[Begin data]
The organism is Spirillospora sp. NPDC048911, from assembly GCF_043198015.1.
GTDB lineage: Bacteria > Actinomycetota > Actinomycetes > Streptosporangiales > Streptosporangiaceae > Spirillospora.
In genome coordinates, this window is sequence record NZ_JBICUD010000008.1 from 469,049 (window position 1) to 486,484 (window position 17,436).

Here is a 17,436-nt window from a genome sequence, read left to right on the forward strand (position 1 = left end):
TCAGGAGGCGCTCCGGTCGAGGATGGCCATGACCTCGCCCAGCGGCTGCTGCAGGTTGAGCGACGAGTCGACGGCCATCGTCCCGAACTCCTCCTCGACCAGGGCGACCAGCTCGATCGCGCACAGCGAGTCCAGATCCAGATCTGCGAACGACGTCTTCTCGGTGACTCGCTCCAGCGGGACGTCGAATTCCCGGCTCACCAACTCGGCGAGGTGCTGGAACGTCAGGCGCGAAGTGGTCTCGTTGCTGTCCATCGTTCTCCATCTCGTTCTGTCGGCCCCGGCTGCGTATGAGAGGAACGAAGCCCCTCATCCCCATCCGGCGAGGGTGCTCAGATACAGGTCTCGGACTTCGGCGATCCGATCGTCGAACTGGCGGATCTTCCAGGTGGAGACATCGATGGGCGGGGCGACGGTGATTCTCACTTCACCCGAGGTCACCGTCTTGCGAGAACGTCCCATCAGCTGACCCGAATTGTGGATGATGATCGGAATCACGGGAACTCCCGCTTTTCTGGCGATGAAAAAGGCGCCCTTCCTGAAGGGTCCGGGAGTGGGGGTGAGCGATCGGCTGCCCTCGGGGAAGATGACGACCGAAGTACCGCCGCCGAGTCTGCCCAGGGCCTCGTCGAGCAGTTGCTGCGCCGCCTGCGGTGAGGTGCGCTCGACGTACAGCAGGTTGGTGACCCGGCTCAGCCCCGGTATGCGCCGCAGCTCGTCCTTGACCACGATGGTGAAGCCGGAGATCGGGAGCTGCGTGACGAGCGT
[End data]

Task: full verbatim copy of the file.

The organism is Spirillospora sp. NPDC048911, from assembly GCF_043198015.1.
GTDB lineage: Bacteria > Actinomycetota > Actinomycetes > Streptosporangiales > Streptosporangiaceae > Spirillospora.
In genome coordinates, this window is sequence record NZ_JBICUD010000008.1 from 469,049 (window position 1) to 486,484 (window position 17,436).

Here is a 17,436-nt window from a genome sequence, read left to right on the forward strand (position 1 = left end):
TCAGGAGGCGCTCCGGTCGAGGATGGCCATGACCTCGCCCAGCGGCTGCTGCAGGTTGAGCGACGAGTCGACGGCCATCGTCCCGAACTCCTCCTCGACCAGGGCGACCAGCTCGATCGCGCACAGCGAGTCCAGATCCAGATCTGCGAACGACGTCTTCTCGGTGACTCGCTCCAGCGGGACGTCGAATTCCCGGCTCACCAACTCGGCGAGGTGCTGGAACGTCAGGCGCGAAGTGGTCTCGTTGCTGTCCATCGTTCTCCATCTCGTTCTGTCGGCCCCGGCTGCGTATGAGAGGAACGAAGCCCCTCATCCCCATCCGGCGAGGGTGCTCAGATACAGGTCTCGGACTTCGGCGATCCGATCGTCGAACTGGCGGATCTTCCAGGTGGAGACATCGATGGGCGGGGCGACGGTGATTCTCACTTCACCCGAGGTCACCGTCTTGCGAGAACGTCCCATCAGCTGACCCGAATTGTGGATGATGATCGGAATCACGGGAACTCCCGCTTTTCTGGCGATGAAAAAGGCGCCCTTCCTGAAGGGTCCGGGAGTGGGGGTGAGCGATCGGCTGCCCTCGGGGAAGATGACGACCGAAGTACCGCCGCCGAGTCTGCCCAGGGCCTCGTCGAGCAGTTGCTGCGCCGCCTGCGGTGAGGTGCGCTCGACGTACAGCAGGTTGGTGACCCGGCTCAGCCCCGGTATGCGCCGCAGCTCGTCCTTGACCACGATGGTGAAGCCGGAGATCGGGAGCTGCGTGACGAGCGT